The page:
Russia is to appeal to the Court of Arbitration for Sport (CAS) against the decision by the International Weightlifting Federation (IWF) to ban its entire team for the Olympic Games here.
The IWF announced yesterday that they were following the International Association of Athletics Federations (IAAF) and that none of Russia's eight weightlifters would be allowed to compete at Rio 2016.
The world governing body claimed in a statement that the "integrity of the weightlifting sport has been seriously damaged on multiple times and levels by the Russians, therefore an appropriate sanction was applied in order to preserve the status of the sport".
This decision, made by the IWF Executive Board following a meeting, followed analysis of the McLaren Report, as well as the advice of the International Olympic Committee (IOC) and re-analysis of Beijing 2008 and London 2012 samples.
Of the eight athletes nominated, two, Tatiana Kashirina’s and Anastasiia Romanova, were banned automatically because they have previously failed tests.
Others now unable to attend include two-time European under 69 kilograms champion Oleg Chen, reigning world under 85kg champion Artem Okulev, under 94kg lifter Adam Maligov, two-time European under 105kg gold medal winner David Bedzhanyan and two-time world over 105kg champion Ruslan Albegov.
Time Turieva, the 2013 women's under 63kg world champion, is also banned.
Four of these were listed in the McLaren Report as beneficiaries of the "Disappearing Positive Methodology System" in which samples were illegally switched for clean ones.
But Russia's Sports Minister Vitaly Mutko claimed the decision was unfair.
"Unfortunately, the [International Weightlifting] Federation took collective responsibility again and suspended the whole team," he told Russia's Match TV.
"What we have now, the CAS is open 24 hours a day, I think that today or tomorrow we will support athletes, including by an appeal."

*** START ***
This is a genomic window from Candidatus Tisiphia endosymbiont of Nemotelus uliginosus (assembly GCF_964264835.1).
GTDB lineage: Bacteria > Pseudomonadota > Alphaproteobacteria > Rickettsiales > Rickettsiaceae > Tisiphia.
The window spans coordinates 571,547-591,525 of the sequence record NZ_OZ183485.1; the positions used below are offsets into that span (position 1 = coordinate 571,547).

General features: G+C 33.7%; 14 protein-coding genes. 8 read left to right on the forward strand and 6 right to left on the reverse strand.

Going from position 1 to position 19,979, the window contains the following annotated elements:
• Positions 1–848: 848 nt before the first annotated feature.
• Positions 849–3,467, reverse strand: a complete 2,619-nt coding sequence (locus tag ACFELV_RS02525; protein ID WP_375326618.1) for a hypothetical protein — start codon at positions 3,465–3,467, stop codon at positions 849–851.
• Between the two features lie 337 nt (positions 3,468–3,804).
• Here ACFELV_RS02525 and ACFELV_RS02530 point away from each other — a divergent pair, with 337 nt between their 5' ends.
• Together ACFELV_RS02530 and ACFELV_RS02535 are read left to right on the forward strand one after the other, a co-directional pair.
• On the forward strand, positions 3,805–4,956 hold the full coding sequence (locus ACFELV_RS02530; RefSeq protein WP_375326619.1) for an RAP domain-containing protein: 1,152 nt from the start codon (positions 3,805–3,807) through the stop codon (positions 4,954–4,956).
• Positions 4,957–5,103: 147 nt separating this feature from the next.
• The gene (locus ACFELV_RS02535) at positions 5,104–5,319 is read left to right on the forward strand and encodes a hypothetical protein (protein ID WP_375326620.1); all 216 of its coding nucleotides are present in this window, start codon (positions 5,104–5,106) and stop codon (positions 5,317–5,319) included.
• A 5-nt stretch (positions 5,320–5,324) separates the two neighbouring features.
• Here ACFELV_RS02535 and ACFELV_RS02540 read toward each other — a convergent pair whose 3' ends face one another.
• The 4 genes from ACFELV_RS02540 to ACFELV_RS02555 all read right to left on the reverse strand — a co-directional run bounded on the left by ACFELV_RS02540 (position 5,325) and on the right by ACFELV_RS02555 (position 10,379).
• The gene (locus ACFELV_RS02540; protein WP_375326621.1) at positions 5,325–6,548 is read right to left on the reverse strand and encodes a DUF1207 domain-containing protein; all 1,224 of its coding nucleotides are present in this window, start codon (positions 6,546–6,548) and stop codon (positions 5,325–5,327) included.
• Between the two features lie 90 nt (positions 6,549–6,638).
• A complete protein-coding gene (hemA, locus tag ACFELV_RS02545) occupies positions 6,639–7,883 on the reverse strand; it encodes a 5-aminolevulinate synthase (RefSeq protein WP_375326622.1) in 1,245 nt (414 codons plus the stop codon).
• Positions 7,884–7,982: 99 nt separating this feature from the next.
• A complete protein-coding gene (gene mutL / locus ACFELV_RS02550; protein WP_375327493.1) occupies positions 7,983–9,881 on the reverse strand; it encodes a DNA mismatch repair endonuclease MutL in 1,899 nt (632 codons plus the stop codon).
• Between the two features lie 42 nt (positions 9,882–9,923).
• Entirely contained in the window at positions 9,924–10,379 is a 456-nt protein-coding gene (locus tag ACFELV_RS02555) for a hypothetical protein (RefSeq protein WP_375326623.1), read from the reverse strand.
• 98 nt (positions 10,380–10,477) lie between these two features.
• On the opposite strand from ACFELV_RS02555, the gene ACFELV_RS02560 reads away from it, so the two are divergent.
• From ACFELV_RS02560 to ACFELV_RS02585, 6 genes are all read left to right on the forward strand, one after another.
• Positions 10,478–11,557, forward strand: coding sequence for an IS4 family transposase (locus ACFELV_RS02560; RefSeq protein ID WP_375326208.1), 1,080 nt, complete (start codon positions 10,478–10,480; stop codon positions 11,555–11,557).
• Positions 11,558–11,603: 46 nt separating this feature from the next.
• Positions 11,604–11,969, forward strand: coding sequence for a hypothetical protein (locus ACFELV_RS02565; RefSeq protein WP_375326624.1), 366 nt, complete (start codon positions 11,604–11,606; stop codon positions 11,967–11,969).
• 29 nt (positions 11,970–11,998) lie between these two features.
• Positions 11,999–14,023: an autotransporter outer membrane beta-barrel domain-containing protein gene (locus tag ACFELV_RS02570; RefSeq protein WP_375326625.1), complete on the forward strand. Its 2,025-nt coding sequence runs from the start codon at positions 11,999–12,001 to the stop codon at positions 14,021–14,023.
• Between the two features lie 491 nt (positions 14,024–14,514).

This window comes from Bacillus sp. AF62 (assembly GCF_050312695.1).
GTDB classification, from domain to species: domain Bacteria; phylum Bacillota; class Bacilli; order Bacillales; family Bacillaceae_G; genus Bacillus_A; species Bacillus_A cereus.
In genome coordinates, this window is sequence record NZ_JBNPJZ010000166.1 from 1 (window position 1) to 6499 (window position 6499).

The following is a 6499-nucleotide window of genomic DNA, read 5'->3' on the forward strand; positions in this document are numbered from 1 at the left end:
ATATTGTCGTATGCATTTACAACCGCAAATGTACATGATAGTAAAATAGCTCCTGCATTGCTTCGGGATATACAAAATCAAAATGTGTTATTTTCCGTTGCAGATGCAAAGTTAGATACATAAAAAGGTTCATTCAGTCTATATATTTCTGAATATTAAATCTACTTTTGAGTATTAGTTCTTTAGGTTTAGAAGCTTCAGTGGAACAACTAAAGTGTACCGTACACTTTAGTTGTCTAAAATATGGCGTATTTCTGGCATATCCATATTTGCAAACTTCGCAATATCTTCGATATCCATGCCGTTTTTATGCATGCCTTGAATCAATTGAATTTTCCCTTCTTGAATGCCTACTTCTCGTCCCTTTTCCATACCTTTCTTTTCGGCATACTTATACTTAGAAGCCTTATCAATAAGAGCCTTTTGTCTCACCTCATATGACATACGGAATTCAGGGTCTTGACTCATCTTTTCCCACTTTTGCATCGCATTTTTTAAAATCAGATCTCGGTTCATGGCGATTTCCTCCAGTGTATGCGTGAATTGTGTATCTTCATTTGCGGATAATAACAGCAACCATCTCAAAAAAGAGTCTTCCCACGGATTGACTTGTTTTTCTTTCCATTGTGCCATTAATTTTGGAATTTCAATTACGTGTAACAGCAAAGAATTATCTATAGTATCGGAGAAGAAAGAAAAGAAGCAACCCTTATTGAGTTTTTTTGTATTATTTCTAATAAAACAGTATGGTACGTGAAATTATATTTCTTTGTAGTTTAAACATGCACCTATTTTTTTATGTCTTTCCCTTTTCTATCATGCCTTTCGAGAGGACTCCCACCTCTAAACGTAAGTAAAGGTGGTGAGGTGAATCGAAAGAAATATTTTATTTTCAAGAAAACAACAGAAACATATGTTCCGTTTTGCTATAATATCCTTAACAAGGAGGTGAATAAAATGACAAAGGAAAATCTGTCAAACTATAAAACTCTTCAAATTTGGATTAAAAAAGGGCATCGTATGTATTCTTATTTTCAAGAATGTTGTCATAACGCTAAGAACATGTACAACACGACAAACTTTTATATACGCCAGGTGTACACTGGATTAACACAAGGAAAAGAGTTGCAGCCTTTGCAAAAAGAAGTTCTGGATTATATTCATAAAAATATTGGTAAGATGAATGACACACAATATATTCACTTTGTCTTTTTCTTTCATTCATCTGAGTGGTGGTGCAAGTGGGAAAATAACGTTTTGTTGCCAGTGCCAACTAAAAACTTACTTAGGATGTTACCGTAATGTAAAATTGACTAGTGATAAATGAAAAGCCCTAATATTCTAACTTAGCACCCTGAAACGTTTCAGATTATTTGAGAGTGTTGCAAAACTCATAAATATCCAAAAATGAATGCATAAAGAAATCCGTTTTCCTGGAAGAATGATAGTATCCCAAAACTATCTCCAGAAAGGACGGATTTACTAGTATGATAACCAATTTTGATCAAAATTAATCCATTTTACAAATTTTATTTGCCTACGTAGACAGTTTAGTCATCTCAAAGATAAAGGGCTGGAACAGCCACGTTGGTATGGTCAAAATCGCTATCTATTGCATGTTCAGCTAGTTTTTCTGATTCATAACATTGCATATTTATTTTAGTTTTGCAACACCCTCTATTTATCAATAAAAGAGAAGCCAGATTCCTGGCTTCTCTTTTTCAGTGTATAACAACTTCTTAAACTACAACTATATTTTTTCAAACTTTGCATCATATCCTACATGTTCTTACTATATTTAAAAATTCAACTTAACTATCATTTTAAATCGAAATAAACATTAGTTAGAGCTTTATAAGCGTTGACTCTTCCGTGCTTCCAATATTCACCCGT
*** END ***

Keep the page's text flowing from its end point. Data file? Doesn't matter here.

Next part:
CAS last week officially set up two temporary courts here to deal with Olympic-related cases.
Russia will join Bulgaria in having no weightlifters allowed to compete at Rio 2016.
The IWF banned them from Rio 2016 last November after 11 weigthlifters tested positive in March 2015.
They appeal unsuccessfully to CAS.
Azerbaijan will also have no presence after being stripped of the only two quota places they secured.
Sergei Yeryomin, chairman of the Board of Trustees of the Russian Weightlifting Federation, criticised the timing of the IWF's decision and claimed it was politically-motivated.
"The cynicism of the move lies in the fact the IWF could do it three weeks ago," Yeryomin told Russian news agency TASS,
"I think it is fulfilling an apparent political contract.
"They procrastinated until the last minute and didn’t leave a chance of organisational or legal steps for the team of a country where weightlifting has always been a leading sports discipline and a brand identity.
"That’s treachery and cynicism of the highest grade and I think it highlights the crisis in world sports and the international Olympic Movement,.
"That beats just everything."